Iranian police reportedly seized 45,000 bitcoin mining equipment for illegally using subsidized electricity from the state-owned utility Tavanir, local Tasmin news agency reported this week.
According to Mohammad Hassan Motavalizadeh, head of Tavanir, the efficient bitcoin miners were consuming 95 megawatts (MW) of electricity per hour at cheaper prices for application specific integrated circuits (ASIC).
Authorized miners pay around 4,800 rials ($ 0.11) per kilowatt hour in the fall, winter and spring, according to the Iranian Ministry of Energy. Subsidized rates can be half as high.
Since 2019, when crypto mining became legal in Iran, the Islamic Republic has closed 1,620 unauthorized mining farms, local media reported earlier this month. The farms used 250 MW of electricity, it said.
Currently, the Middle East country is facing significant power outages due to soaring winter demand, with power outages in major cities. The government decided to blame Bitcoin mining (BTC) for the dire situation.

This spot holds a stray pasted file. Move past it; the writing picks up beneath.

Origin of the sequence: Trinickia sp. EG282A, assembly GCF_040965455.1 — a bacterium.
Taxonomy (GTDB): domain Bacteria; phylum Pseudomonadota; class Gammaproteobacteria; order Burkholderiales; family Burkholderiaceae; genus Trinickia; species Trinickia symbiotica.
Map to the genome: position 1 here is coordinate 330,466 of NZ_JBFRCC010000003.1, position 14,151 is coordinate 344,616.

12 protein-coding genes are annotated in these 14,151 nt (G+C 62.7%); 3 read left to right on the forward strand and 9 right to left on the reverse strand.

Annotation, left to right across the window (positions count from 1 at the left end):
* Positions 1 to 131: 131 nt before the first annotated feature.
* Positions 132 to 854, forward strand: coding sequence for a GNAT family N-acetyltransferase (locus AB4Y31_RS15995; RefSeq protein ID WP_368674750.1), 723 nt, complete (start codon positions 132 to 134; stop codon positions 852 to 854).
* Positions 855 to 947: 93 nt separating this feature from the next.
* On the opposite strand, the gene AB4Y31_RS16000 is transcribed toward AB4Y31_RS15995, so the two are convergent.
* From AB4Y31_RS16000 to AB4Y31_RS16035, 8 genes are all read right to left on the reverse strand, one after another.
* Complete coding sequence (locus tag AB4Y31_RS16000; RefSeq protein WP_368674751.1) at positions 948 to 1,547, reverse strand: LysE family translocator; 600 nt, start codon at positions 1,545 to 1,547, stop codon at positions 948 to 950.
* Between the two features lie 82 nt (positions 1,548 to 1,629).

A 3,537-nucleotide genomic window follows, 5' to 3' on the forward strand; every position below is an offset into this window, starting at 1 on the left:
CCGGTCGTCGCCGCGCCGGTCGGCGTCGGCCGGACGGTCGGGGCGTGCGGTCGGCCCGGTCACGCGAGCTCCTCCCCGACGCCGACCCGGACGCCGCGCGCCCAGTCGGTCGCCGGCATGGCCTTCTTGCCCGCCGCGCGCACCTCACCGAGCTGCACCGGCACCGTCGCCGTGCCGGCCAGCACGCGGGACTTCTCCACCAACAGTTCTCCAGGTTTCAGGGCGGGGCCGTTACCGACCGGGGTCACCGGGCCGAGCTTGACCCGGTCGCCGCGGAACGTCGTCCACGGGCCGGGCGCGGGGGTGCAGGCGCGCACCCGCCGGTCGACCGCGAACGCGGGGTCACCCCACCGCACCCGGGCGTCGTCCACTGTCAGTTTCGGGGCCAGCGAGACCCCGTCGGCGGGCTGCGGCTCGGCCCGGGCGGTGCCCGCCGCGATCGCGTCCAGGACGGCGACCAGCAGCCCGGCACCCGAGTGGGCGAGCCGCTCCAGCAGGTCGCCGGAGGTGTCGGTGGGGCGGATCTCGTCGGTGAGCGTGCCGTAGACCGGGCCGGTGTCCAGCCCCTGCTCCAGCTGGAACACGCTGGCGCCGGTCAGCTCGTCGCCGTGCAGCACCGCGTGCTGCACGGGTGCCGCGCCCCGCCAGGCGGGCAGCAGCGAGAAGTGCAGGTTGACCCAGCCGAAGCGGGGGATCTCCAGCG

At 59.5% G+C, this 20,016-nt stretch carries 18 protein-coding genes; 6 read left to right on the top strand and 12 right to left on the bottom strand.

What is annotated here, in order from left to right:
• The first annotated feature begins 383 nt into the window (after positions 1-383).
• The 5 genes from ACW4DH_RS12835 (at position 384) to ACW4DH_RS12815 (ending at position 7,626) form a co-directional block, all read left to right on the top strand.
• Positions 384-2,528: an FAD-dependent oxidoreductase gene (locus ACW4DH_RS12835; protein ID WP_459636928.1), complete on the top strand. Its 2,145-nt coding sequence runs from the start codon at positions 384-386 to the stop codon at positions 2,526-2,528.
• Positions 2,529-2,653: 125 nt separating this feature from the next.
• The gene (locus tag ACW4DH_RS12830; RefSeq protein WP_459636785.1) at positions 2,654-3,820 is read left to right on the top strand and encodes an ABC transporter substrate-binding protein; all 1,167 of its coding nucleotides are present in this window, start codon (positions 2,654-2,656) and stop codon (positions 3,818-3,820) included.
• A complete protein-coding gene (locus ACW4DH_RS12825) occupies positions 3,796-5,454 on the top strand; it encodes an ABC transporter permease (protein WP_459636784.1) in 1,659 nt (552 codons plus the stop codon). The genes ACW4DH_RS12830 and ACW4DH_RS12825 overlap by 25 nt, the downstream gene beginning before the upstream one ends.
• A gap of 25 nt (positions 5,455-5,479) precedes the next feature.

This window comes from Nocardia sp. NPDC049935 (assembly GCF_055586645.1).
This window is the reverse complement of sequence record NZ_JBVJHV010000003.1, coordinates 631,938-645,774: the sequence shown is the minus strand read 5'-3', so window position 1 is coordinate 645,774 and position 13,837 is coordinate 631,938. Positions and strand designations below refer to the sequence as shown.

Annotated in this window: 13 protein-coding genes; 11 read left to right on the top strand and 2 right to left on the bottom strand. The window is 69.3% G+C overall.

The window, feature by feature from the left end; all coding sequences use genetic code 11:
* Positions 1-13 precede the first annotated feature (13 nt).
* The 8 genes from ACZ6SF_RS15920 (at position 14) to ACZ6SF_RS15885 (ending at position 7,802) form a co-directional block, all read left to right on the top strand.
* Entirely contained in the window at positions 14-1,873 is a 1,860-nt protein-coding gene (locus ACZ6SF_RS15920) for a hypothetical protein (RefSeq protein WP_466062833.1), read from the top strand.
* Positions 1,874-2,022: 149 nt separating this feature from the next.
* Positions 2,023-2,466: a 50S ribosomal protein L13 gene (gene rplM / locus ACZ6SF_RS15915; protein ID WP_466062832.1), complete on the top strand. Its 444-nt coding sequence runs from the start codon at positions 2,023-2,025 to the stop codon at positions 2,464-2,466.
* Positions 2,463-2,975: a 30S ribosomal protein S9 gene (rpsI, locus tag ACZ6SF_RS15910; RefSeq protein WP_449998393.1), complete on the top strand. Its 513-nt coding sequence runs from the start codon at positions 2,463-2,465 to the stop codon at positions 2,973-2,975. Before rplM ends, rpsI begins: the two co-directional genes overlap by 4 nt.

As a result, the Iranian Ministry of Energy has temporarily cut power to all licensed BTC miners in the country by 600MW and diverted energy for domestic use.
According to the Tasmin News Agency report, authorities have also suspended production at a huge mining operation in southwestern Iran. The facility is owned by a Sino-Iranian investment company and reportedly uses “tens of thousands” of ASIC miners to mine Bitcoin.
Some cryptocurrency researchers have argued that while miners are targeted, they are not responsible for the current power outages. Ziya Sadr told the Washington Post that bitcoin mining accounts for a very small percentage of national electricity consumption in Iran, where winter demand peaks at 40,000 MW.
What do you think of the Iranian government’s seizure of Bitcoin equipment? Let us know in the comments below.
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